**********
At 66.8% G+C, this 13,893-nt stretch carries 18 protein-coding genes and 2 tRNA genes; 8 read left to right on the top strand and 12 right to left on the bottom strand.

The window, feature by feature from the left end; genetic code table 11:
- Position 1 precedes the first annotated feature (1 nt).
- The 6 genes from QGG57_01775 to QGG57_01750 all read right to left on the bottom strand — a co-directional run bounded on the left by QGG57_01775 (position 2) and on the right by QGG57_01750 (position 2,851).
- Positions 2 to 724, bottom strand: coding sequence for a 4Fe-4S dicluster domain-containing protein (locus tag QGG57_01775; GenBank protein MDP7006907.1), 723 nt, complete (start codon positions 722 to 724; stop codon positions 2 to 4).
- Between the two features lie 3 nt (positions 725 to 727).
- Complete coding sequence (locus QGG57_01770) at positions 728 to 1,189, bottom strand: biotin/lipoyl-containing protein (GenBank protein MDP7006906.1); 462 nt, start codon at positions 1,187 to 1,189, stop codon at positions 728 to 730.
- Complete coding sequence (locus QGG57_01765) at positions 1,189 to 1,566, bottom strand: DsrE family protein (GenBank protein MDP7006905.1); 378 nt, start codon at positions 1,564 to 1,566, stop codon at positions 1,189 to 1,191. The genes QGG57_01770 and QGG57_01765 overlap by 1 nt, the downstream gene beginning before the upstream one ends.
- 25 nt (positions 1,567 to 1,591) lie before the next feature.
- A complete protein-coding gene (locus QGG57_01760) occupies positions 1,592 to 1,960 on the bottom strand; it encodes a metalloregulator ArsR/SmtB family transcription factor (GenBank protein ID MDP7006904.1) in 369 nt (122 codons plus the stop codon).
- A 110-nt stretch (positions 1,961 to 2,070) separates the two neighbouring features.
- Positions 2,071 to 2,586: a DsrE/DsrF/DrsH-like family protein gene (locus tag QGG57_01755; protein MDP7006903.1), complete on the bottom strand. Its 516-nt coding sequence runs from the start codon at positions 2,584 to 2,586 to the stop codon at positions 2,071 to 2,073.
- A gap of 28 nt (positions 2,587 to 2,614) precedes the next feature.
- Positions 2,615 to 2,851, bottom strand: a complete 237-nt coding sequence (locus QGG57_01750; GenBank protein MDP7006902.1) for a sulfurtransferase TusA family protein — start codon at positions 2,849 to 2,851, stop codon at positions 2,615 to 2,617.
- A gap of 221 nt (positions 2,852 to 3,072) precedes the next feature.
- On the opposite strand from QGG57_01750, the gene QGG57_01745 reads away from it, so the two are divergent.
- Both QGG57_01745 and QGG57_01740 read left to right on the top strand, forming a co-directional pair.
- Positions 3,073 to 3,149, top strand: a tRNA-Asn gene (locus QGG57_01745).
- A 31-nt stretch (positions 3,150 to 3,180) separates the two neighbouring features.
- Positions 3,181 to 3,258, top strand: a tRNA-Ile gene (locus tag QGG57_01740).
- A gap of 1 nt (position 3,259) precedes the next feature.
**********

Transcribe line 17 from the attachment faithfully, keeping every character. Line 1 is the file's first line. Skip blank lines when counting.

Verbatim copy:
- Both QGG57_01745 and QGG57_01740 read left to right on the top strand, forming a co-directional pair.